Prop 1 failure has local leaders scrambling to figure out what’s next for Metro

King County Metro - Reporter file photo
King County Metro
— image credit: Reporter file photo

The defeat of Proposition 1 last week has local leaders scrambling to figure out what’s next.

The measure was set to allow King County to create a Transportation Benefit District (TBD) to fund King County Metro and address infrastructure issues in the county’s transportation system

The 55-45 defeat of the measure had county leaders in a grim mood.

“The voters have not rejected Metro. They have voted against this particular means of funding Metro - the only one available under state law. A state transportation package has always been our first choice. But, after years of trying, time ran out for action in Olympia,” King County Executive Dow Constantine said in an April 23 press release. “We gave the voters a choice, and presented a proposal for saving Metro Transit and maintaining our roads. They have chosen a reduced level of service, and we will carry out the will of the voters.”

Constantine said he planned on immediately sending a resolution to the King County Council to “reduce service by 550,000 hours and eliminate 72 bus hours.”

County Council chair Larry Phillips, who also chairs the King County Transportation District, said the will of the voters will be carried out, and cautioned patience for all who find themselves using Metro going forward.

“The defeat of Proposition 1 means King County will make adjustments necessary to ensure that Metro Transit provides service with the funding that’s available,” Phillips said. “King County’s focus will not waver: we will continue to maintain a public transit service that has been nationally recognized for doing our level best to get people where they need to go. But everyone must recognize that with the loss of funds, it will take a little longer to get there and you may have to go farther to get to the bus you need.”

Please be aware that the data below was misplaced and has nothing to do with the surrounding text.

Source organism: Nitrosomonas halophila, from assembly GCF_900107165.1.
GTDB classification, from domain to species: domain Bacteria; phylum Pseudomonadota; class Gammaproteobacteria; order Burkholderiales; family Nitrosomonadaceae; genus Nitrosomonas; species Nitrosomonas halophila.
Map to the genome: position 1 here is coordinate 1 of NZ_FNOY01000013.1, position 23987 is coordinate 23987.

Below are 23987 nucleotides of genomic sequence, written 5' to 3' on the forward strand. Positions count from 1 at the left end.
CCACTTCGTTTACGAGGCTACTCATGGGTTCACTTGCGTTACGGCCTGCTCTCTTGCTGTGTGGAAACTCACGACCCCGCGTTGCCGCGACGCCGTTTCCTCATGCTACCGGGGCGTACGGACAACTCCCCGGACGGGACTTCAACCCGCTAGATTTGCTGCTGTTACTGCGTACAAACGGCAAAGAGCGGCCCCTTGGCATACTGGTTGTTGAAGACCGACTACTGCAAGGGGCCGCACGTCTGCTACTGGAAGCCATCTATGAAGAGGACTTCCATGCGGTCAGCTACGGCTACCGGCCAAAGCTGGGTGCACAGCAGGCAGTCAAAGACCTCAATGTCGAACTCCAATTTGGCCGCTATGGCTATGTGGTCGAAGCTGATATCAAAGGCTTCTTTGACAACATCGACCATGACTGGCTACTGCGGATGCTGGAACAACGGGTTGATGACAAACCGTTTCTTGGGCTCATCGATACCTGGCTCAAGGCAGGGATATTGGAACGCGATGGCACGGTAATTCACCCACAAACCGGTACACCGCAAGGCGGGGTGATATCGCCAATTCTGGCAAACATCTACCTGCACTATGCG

The TBD that would have been created with the approval of Prop 1 would have allowed the county to tack on an additional $60 “vehicle fee” and also increase the sales tax by .1 percent in the county. Backers of the measure believed those numbers would have allowed Metro to maintain its current service levels, and also allow the county to begin addressing road issues throughout the county.

The expected cuts are set to begin on Sept. 1, while a county sub-committee is “preparing to hold a series of special night meetings to receive public comment on the executive’s proposed legislation, which the full Council is expected to act on before the end of May.”

The Council announced on Tuesday that its Transportation, Economy and Environment sub-committee would hold a number of meetings throughout May, beginning at 6 p.m. on May 13 at Union Station in the Ruth Fisher boardroom (401 S. Jackson St., Seattle). The next meeting begins at 6 p.m. on Thursday, May 15, at Bellevue City Hall (450 110th Ave. NE, Bellevue), and will round out the meetings beginning at 6 p.m. on Tuesday, May 20 at the Renton Pavilion Event Center (233 Burnett Ave. S., Renton).

Rod Dembowski, council member and chair of the Transportation, Economy and Environment committee, said the county finds itself in uncharted waters when it comes to these cuts.

“The county has never seen transit cuts on this scale,” he said in a release from his office. “The public deserves an opportunity to learn how they may be personally impacted and to provide input to the Council as we implement these reductions. In addition to our regular weekday committee meetings, we have scheduled three evening meetings across the county to allow the public an opportunity to ask questions and provide input on the proposed service reductions.”

For more information of the transit service reductions, go to:

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